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Similar to crochet, knitting appears to have rather mysterious origins. Although most types of needlecraft, like cross stitch and embroidery, have extensive pictorial and archaeological findings dating back through history, knitting’s origin is more of an estimation; predicted from fragments stored in museums across the globe.
The history of knitting is neither as fantastical nor profound as some might imagine. The needlecraft feels like it should’ve stood the test of time, but in actuality there’s little evidence to suggest that it’s really been around for that long. Moreover, its origins are merely hints at what could be the case. Unlike other forms of needlework, the word ‘knitting’ doesn’t even have a Latin counterpart to derive from. In fact, ‘knit’ was only introduced into the Oxford English Dictionary in the 1400s.
The reason that it’s particularly difficult to source knitting’s origins is because early, possibly ancient, knitted pieces would’ve used natural – decomposable – materials, such as wool and cotton. Preservation of these materials was practically impossible without access to the technology we have today, so we’re left with just a few knitted fragments to suggest its earlier history. We can therefore say that the earliest known evidence of ancient knitting techniques derives from Egypt between 250 AD and 420 AD. But there’s a problem: the two-toed socks that they found aren’t technically knitted.
Nålbindning literally translates from Danish as ‘needle-binding’ and is also known as ‘knotless knitting’ – but its single-needle techniques are technically closer to sewing. As the 3-ply Egyptian sandal-socks appear knitted to the untrained eye, many people believe that this was the starting point for the knitting we know and love today. Crafting continually evolves throughout the ages, so somewhere down the line a nålbinder could’ve brought another needle into the mix to develop knitting’s stitches, style and techniques. But, of course, no-one can really say that for certain.
Although researchers are unsure about when knitting truly began, there are knitted artefacts (real, this time!) to confirm that knitting did exist between 1000 AD and 1300 AD. The first true knitted garments are socks deriving from Egypt, featuring ornate patterns in multiple colourways. The elaborateness of these pieces is what puzzles historians; no-one could pick up knitting with such complexity. Something must’ve come before them. But alas, it’s likely to always remain a mystery.
Let’s move on to the next chapter of knitting’s history. From Ancient Egypt, the needlecraft made its way over to Spain and soon spread like wildfire across the rest of Europe. In the early days of European knitting, it was very much restricted to those rich, powerful or holy enough, like royalty or bishops in the Catholic Church. In fact, the earliest records we have of European knitting are intricately detailed silk pillowcases dating back to 1275 AD Spain, made from extremely fine yarn.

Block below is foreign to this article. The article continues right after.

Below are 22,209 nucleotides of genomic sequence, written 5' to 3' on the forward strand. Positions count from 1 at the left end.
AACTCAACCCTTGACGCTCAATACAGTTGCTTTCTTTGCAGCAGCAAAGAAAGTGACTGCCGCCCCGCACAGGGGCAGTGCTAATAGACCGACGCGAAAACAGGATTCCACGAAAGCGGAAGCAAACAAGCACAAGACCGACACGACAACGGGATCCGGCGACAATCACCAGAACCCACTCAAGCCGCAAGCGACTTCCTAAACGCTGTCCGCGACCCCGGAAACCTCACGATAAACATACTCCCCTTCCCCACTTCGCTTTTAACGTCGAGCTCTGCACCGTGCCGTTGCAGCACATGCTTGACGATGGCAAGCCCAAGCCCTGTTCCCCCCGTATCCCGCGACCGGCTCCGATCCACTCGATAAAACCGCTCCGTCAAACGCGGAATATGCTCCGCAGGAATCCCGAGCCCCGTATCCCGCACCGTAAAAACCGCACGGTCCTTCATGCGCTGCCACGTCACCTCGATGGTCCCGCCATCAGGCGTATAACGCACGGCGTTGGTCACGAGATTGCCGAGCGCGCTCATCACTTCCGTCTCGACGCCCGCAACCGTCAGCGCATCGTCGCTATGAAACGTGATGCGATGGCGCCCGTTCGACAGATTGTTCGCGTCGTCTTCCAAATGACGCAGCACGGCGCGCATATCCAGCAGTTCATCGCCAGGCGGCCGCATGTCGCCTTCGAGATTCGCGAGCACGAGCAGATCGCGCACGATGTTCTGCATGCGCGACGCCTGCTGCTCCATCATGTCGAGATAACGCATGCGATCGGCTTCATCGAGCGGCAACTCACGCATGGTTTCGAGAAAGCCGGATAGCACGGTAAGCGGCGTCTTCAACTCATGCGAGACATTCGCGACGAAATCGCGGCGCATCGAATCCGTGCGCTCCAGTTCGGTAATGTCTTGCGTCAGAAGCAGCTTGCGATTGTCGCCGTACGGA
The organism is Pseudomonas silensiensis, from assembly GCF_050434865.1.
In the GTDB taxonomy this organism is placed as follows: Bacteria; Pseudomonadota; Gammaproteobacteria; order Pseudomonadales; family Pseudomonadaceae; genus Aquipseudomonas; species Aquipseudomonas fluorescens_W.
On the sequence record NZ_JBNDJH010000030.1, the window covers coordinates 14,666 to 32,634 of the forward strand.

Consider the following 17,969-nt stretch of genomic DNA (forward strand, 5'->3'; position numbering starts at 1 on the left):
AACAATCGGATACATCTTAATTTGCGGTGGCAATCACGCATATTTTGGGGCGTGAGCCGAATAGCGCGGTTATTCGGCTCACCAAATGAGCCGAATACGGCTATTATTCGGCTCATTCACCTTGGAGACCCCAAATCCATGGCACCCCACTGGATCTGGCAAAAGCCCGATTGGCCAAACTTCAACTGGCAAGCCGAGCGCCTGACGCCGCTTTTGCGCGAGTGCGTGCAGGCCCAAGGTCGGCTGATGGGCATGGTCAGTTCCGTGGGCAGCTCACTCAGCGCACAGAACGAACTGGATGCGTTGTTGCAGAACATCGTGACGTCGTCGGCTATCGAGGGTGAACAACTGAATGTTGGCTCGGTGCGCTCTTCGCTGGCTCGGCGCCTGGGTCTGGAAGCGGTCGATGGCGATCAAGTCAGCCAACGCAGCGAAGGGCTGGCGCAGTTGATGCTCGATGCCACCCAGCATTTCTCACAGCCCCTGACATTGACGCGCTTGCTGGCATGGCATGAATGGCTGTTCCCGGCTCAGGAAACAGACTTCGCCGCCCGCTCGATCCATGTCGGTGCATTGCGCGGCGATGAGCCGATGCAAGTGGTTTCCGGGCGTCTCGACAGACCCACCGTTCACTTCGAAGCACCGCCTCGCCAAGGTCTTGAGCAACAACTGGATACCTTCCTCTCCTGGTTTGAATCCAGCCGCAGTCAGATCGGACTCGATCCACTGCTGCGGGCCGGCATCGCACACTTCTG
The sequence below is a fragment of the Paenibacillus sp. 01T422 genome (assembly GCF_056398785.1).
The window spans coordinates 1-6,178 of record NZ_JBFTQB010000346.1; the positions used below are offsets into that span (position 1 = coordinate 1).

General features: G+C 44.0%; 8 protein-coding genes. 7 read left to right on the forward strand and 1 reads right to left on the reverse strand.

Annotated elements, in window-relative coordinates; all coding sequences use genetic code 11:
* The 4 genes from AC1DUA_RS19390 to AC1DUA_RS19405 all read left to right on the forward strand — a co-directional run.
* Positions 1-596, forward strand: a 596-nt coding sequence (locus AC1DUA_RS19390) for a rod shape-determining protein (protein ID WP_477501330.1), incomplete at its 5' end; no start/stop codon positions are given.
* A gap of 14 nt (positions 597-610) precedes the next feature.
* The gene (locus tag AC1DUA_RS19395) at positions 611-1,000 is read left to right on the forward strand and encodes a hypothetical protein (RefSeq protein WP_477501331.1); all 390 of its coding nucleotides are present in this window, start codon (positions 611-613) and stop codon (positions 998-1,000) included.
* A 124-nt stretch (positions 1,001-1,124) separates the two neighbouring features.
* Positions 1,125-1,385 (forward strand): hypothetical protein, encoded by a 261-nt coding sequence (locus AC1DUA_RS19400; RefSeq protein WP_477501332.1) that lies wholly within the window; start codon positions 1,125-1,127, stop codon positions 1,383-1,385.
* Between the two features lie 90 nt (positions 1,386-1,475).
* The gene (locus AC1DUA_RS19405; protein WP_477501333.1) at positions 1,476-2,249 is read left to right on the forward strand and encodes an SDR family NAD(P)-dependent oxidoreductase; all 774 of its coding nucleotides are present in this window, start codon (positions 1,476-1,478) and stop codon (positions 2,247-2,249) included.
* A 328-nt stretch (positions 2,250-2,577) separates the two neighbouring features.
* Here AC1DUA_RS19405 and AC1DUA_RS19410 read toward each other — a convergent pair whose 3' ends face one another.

Towards the late 16th century, knitting had become a deep-rooted craft driven by the ultimate trend at the time: men’s stockings. Elegant knitted stockings were all the rage for dapper Spanish and Italian men, so knitting’s demand had never been higher. Henceforth, exclusive knitter’s guilds were opened across Europe – for men only. The guilds began popping up in the 1400s with the idea that they’d safeguard the craft’s secrets and control the quality of knitted garments. But not just anyone could join these restricted knitted master classes – they’d have to endure a rigorous process first.
Teenage boys of the late Middle Ages were sometimes recruited to join private knitting guilds, but to do so they’d have to dedicate six long years of their lives to meticulous training. That’s before they could even comprehend emerging as a legitimate knitter; medieval knitters were brutal. The first three years of a knitting apprenticeship saw young men learning from master knitters, and then the next three were spent travelling to other countries to expand their knitting knowledge across many cultures. After six gruelling years, they then had to pass the exam of their lives to progress further.
Each man would knit various articles of clothing and décor over a course of weeks, and then they’d finally be judged by the knitting guild’s panel of experts. Only then would they be granted entry to the elite guild – or dismally rejected. As the Victorian era commenced, knitting began to transform from a male-dominated industry to a pleasant hobby for women. Why the sudden decline in male knitters? Knitting machines were introduced around this time – so guilds were no longer required.
By the late 19th century, female knitters were commonly romanticised in literature; it soon became an expected domestic skill for stay-at-home wives. But that’s not the end of the story – oh no! Both of the World Wars actually provided many employment opportunities for women competent in knitting. In the later years after World War II, the trend of knitting was resurrected once more in the fashion industry – where it continues to thrive today. Knitting is no longer a relentless lifelong commitment, nor a demeaning responsibility falling victim to the patriarchy. In 21st century Britain, knitting is a beautifully creative needlecraft and a deeply satisfying hobby, there to be enjoyed by all.